What your child maybe missing
YOUR CHILD MAY BE MISSING THE MOST IMPORTANT KEY TO ACADEMIC SUCCESS
By Dr. Chad Larson
Once again fall is nearly upon us and that means a season change and a change of life for parents and kids alike. As children head back to school and begin the 2015-2016 school year, parents everywhere are devising ways to give their children every advantage in order to achieve academic success.
Kids are sent off armed with pens, pencils, crayons, notebooks, calculators and lined paper. We check in with them daily to ensure they are and stay on top of homework. We call and email teachers to make sure our children are paying attention in class and not causing trouble. If we sense our children need extra help, we’re on it, researching the best and brightest tutors in order to help our little ones catch-up and master that difficult phase of geometry.
We do everything we can to give our children the opportunity to succeed academically and to thrive. But even though most parents are “all over it” when it comes to providing our children with the academic supplies and support that they need, many parents fail to provide their kids with one of the most important and integral facets to academic success–a diet that is rich in the nutrients needed for optimum brain function.
It’s not the school supplies or tutors, it’s what your children eat that will give your kids the most opportunity to succeed from an academic standpoint. Every student has the potential to do well in school. Failing to provide good nutrition puts them at risk for missing out on meeting that potential.
With that said, here are some of the things parents can do to ensure their children’s diets are not inhibiting academic success:
- Make sure your kids eat a balanced and nutritious diet, full of vitamins and minerals from fruits and vegetables.
- Limit the amount of sugar in your kids’ diets—the biggest source of sugar for most kids is sugary drinks.
- Deficiencies in other vitamins and minerals, specifically thiamine, vitamin E, vitamin B, iodine, and zinc, are shown to inhibit cognitive abilities and mental concentration in school-age children.
Another piece of advice is to limit the amount of sugar given to your children. Studies have shown that after the consumption of 100 milligrams of sugar, the immune system of children is suppressed for up to 5 hours. No wonder children get sick so often! Keep in mind that even the Center for Disease Control (CDC) has given issued reports about the consequences of poor diet on children. According to the Healthy Youth report, children deficient in certain nutrients have lower grades and higher instances of tardiness and absenteeism. These effects can be counteracted when children consume a balanced diet that includes protein, fat, complex carbohydrates, and fiber. Keep your eye open for the affects of food sensitivities and allergies. If you notice your children are having any resulting symptoms after consuming certain types of foods, make note. They may need to be tested for food sensitivities or allergies. Not all tests for food sensitivities are equal. Check outwww.joincyrex.com/patients for what I believe is the best testing on the market.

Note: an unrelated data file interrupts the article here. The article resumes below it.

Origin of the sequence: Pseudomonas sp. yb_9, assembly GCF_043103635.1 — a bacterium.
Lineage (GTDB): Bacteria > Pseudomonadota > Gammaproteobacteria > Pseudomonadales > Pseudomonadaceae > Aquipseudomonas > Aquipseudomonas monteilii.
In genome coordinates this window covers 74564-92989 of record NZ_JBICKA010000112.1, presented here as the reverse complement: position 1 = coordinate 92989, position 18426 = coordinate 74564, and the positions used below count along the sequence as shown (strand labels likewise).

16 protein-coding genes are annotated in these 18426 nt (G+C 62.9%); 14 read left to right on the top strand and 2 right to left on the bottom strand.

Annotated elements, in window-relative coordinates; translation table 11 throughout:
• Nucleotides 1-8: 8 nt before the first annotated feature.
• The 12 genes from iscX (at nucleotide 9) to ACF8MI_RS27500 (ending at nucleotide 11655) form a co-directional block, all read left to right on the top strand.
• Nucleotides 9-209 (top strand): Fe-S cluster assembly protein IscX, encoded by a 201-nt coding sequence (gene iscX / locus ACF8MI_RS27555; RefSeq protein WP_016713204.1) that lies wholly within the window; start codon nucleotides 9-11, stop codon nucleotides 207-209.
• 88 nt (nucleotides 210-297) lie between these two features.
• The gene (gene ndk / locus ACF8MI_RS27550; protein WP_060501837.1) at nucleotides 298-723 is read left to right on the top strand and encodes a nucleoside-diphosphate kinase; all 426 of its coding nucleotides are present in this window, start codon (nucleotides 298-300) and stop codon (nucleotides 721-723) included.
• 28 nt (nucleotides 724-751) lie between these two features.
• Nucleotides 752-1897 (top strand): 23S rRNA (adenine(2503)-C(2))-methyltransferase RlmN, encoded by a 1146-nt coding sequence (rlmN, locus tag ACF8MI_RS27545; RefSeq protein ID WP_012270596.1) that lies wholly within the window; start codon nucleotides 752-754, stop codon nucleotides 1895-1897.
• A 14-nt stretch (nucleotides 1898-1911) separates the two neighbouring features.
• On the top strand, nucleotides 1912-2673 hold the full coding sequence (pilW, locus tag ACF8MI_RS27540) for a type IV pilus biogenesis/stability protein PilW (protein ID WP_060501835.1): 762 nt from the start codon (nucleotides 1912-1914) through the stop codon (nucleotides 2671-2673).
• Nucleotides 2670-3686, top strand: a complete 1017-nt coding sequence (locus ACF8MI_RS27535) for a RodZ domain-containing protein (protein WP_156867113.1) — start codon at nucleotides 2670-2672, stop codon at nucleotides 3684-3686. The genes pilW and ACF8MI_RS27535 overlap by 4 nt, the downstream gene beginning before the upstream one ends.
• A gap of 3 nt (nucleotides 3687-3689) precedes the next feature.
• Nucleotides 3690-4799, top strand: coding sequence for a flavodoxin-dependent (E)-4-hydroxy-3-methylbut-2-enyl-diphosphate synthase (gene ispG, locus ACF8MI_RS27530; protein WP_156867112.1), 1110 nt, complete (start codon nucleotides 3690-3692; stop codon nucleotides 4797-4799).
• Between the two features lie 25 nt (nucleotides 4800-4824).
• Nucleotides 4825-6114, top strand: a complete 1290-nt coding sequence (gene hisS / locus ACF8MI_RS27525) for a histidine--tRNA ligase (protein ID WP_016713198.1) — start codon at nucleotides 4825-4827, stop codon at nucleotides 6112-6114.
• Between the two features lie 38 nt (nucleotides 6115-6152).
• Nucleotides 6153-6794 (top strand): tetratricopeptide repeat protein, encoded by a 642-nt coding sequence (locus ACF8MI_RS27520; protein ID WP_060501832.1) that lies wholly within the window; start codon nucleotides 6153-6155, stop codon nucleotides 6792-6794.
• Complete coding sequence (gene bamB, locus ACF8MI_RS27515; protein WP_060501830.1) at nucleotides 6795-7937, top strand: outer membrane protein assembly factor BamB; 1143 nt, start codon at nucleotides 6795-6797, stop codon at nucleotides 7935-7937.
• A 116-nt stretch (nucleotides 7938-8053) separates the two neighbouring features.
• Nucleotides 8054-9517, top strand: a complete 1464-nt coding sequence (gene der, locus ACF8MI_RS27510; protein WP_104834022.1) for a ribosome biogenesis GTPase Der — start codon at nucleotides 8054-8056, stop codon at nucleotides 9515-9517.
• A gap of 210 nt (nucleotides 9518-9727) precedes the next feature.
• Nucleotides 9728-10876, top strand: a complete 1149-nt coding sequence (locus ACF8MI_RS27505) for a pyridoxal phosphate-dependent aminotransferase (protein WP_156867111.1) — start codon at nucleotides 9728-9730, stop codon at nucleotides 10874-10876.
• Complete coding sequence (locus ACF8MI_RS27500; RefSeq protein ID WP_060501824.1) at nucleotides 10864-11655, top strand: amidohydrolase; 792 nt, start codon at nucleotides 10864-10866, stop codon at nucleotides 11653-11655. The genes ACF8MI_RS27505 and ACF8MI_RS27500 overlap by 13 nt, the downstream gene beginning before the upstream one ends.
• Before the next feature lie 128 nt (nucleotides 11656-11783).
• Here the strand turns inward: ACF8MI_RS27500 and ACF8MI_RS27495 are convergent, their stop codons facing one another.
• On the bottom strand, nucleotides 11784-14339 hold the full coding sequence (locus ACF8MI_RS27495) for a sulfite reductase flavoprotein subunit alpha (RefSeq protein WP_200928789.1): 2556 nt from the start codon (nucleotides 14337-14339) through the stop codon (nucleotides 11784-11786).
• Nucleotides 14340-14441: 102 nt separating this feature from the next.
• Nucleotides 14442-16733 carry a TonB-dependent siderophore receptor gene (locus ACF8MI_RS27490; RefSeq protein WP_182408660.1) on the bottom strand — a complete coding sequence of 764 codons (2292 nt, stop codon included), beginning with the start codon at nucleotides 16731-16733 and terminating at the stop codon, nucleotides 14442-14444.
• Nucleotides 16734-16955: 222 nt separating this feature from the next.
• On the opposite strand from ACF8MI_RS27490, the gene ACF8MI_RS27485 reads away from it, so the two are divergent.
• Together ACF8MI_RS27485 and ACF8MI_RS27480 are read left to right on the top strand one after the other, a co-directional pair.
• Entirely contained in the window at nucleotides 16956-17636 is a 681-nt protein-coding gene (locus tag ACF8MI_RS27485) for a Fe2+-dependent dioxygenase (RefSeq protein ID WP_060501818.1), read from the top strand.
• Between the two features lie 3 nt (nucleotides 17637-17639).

As we settle in to the school year, remember that a healthy diet leads to healthy students. Healthy students will spend more time in class having fewer interruptions in learning over the course of the school year. Taking action today to provide healthier diet choices will help to set students up for a successful future full of academic success.
Dr. Chad Larson, CCN, CSCS, Advisor and Consultant to Cyrex Laboratories
Dr. Larson holds a Doctor of Naturopathic Medicine degree from Southwest College of Naturopathic Medicine and a Doctor of Chiropractic degree from Southern California University of Health Sciences. He is a Certified Clinical Nutritionist and a Certified Strength and Conditioning Specialist. He particularly pursues advanced developments in the fields of endocrinology, orthopedics, sports medicine, and environmentally-induced chronic disease.